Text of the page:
This week, the trade group announced that it had filed a motion in Prince George’s Circuit Court seeking an injunction after it failed to get response to an open records request with the county. The group sought a host of gambling-related documents from the county government, including information about the consulting firm study.
“Our biggest fear is that these documents, every email personal schedule and phone logs, will be destroyed in an attempt to cover up what could be improprieties by National Harbor and county officials,” Sharon Roberts, executive director of the association, said in a statement.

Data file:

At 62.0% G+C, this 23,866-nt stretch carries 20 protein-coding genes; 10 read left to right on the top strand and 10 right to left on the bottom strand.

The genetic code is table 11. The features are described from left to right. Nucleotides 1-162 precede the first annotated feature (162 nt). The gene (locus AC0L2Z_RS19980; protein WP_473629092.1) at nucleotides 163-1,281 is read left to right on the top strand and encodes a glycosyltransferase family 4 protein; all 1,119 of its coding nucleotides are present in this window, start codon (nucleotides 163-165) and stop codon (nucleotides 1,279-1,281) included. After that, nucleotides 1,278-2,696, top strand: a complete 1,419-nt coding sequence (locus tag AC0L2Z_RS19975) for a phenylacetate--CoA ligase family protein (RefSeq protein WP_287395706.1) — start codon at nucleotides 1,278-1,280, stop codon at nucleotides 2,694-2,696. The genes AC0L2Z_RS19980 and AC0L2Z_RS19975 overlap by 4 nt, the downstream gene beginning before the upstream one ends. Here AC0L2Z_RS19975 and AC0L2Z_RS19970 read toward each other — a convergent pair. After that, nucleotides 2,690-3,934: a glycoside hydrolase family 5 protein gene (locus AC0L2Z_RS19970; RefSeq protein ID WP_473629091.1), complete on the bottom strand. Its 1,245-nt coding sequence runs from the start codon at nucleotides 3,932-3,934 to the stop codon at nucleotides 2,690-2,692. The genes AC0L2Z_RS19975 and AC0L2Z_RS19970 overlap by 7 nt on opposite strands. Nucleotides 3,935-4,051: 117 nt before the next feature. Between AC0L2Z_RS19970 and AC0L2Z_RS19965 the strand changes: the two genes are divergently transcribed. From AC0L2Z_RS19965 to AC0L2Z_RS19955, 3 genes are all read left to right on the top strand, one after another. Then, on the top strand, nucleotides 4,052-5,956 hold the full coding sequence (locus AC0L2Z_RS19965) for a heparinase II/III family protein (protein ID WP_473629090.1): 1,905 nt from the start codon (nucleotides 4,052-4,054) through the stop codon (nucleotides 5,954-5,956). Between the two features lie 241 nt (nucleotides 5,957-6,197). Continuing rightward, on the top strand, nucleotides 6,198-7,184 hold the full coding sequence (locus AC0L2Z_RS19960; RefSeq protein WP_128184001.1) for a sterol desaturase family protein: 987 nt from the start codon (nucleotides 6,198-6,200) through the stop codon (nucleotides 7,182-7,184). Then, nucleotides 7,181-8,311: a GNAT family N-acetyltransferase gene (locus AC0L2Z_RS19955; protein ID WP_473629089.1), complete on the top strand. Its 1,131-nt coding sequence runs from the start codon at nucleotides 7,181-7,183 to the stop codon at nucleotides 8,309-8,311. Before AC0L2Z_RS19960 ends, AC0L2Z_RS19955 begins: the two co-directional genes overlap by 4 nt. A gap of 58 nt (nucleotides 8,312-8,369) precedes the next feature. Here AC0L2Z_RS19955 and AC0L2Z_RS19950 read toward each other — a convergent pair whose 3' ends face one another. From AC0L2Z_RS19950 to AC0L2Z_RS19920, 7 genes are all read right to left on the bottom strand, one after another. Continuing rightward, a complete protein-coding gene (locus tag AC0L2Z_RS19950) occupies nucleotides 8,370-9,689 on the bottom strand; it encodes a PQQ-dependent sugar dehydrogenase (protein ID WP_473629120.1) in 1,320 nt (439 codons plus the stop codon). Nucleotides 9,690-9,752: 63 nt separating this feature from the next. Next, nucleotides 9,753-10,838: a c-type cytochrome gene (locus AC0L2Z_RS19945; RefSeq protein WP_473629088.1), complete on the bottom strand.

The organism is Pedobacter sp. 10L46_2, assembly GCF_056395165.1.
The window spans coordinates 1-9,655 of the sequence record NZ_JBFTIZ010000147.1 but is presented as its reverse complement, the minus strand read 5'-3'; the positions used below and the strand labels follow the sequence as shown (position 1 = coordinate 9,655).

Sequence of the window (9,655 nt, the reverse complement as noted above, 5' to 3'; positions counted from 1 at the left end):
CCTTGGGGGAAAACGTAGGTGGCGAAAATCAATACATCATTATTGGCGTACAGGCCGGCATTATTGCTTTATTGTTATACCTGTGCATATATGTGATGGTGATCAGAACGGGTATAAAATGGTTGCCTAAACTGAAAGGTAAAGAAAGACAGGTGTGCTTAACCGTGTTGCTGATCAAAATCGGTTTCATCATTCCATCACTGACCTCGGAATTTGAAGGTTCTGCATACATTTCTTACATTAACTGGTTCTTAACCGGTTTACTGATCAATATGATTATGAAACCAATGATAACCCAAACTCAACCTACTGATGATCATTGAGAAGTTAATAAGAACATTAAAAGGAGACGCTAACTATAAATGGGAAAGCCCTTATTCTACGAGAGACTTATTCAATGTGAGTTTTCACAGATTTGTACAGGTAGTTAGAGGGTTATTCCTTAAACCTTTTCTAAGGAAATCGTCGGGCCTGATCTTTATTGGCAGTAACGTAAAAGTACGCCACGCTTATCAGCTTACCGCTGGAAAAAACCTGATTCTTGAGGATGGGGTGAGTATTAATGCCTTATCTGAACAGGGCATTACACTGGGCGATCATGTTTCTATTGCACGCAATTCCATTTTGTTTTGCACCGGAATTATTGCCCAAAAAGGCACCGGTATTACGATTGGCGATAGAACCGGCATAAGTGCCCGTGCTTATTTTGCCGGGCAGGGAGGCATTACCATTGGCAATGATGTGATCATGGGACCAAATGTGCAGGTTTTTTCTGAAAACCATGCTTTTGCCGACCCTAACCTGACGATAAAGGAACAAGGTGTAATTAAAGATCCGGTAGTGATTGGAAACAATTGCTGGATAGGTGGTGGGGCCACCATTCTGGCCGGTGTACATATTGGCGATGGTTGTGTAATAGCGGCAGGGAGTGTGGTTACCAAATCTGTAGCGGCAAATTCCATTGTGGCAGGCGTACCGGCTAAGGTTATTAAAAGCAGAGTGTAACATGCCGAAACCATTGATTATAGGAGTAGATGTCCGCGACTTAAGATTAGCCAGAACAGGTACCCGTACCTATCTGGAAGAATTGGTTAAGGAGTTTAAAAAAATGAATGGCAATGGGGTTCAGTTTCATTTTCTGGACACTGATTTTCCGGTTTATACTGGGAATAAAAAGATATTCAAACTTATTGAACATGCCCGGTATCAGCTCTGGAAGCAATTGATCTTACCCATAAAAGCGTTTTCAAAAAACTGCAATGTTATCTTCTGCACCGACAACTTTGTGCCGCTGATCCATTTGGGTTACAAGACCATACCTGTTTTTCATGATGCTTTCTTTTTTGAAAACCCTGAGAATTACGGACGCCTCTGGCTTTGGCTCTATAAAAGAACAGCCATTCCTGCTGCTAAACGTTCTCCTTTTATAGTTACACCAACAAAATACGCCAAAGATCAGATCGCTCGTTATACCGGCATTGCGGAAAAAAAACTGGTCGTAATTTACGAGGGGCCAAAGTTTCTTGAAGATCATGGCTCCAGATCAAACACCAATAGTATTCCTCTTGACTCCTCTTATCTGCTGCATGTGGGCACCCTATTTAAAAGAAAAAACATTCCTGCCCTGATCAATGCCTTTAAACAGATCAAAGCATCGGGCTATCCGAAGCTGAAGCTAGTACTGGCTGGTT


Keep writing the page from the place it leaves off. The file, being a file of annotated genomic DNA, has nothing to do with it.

In a phone interview Wednesday, Ms. Roberts also said the group had concerns about the consulting firm’s ties to Gaylord Entertainment, saying the study leaned strongly to National Harbor.
Ms. Mossburg referenced the ties between Gaylord and the consulting firm in a column in the Baltimore Sun this week that called on state officials to take more time before deciding on gambling at National Harbor.
She said Andrew Moody, president of the consulting firm hired by Prince George’s, had told her that firm worked for Gaylord back in 2004 on a report about National Harbor.
He said the firm also had worked for Penn National Gaming, the company trying to get slots for Rosecroft, though that assignment involved an out-of-state location, Ms. Mossburg said.
The consulting firm does not list Penn National as a client on its website, but has Gaylord Entertainment as one of three clients listed in the casino and hospitality industry.